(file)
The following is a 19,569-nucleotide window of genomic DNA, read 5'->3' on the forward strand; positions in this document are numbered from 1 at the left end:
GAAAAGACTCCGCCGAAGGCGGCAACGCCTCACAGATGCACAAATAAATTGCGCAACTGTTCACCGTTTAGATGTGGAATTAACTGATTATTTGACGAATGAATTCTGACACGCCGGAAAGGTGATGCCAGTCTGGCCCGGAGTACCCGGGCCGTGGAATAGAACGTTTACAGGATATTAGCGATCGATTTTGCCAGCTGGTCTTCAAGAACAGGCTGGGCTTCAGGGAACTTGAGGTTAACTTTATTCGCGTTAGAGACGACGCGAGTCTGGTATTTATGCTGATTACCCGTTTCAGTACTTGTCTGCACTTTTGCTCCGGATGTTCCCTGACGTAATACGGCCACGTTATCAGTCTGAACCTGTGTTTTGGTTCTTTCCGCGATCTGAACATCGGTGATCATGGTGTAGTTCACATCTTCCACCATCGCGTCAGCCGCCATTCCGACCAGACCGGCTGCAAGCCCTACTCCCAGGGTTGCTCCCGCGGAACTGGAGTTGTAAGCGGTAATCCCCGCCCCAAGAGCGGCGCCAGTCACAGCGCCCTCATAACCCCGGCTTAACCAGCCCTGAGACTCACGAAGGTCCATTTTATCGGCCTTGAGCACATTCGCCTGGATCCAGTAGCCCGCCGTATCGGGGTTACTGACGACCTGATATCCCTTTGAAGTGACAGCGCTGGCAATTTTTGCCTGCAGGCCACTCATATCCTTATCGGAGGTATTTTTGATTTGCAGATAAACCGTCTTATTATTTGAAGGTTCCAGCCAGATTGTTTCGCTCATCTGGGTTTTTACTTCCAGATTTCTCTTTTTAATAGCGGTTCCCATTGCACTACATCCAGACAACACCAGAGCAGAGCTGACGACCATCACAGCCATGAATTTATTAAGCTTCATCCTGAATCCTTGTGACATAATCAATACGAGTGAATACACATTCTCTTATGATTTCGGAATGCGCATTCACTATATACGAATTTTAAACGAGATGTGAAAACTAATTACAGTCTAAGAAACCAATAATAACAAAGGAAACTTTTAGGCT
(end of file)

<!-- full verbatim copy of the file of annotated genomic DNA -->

The following is a 19,569-nucleotide window of genomic DNA, read 5'->3' on the forward strand; positions in this document are numbered from 1 at the left end:
GAAAAGACTCCGCCGAAGGCGGCAACGCCTCACAGATGCACAAATAAATTGCGCAACTGTTCACCGTTTAGATGTGGAATTAACTGATTATTTGACGAATGAATTCTGACACGCCGGAAAGGTGATGCCAGTCTGGCCCGGAGTACCCGGGCCGTGGAATAGAACGTTTACAGGATATTAGCGATCGATTTTGCCAGCTGGTCTTCAAGAACAGGCTGGGCTTCAGGGAACTTGAGGTTAACTTTATTCGCGTTAGAGACGACGCGAGTCTGGTATTTATGCTGATTACCCGTTTCAGTACTTGTCTGCACTTTTGCTCCGGATGTTCCCTGACGTAATACGGCCACGTTATCAGTCTGAACCTGTGTTTTGGTTCTTTCCGCGATCTGAACATCGGTGATCATGGTGTAGTTCACATCTTCCACCATCGCGTCAGCCGCCATTCCGACCAGACCGGCTGCAAGCCCTACTCCCAGGGTTGCTCCCGCGGAACTGGAGTTGTAAGCGGTAATCCCCGCCCCAAGAGCGGCGCCAGTCACAGCGCCCTCATAACCCCGGCTTAACCAGCCCTGAGACTCACGAAGGTCCATTTTATCGGCCTTGAGCACATTCGCCTGGATCCAGTAGCCCGCCGTATCGGGGTTACTGACGACCTGATATCCCTTTGAAGTGACAGCGCTGGCAATTTTTGCCTGCAGGCCACTCATATCCTTATCGGAGGTATTTTTGATTTGCAGATAAACCGTCTTATTATTTGAAGGTTCCAGCCAGATTGTTTCGCTCATCTGGGTTTTTACTTCCAGATTTCTCTTTTTAATAGCGGTTCCCATTGCACTACATCCAGACAACACCAGAGCAGAGCTGACGACCATCACAGCCATGAATTTATTAAGCTTCATCCTGAATCCTTGTGACATAATCAATACGAGTGAATACACATTCTCTTATGATTTCGGAATGCGCATTCACTATATACGAATTTTAAACGAGATGTGAAAACTAATTACAGTCTAAGAAACCAATAATAACAAAGGAAACTTTTAGGCT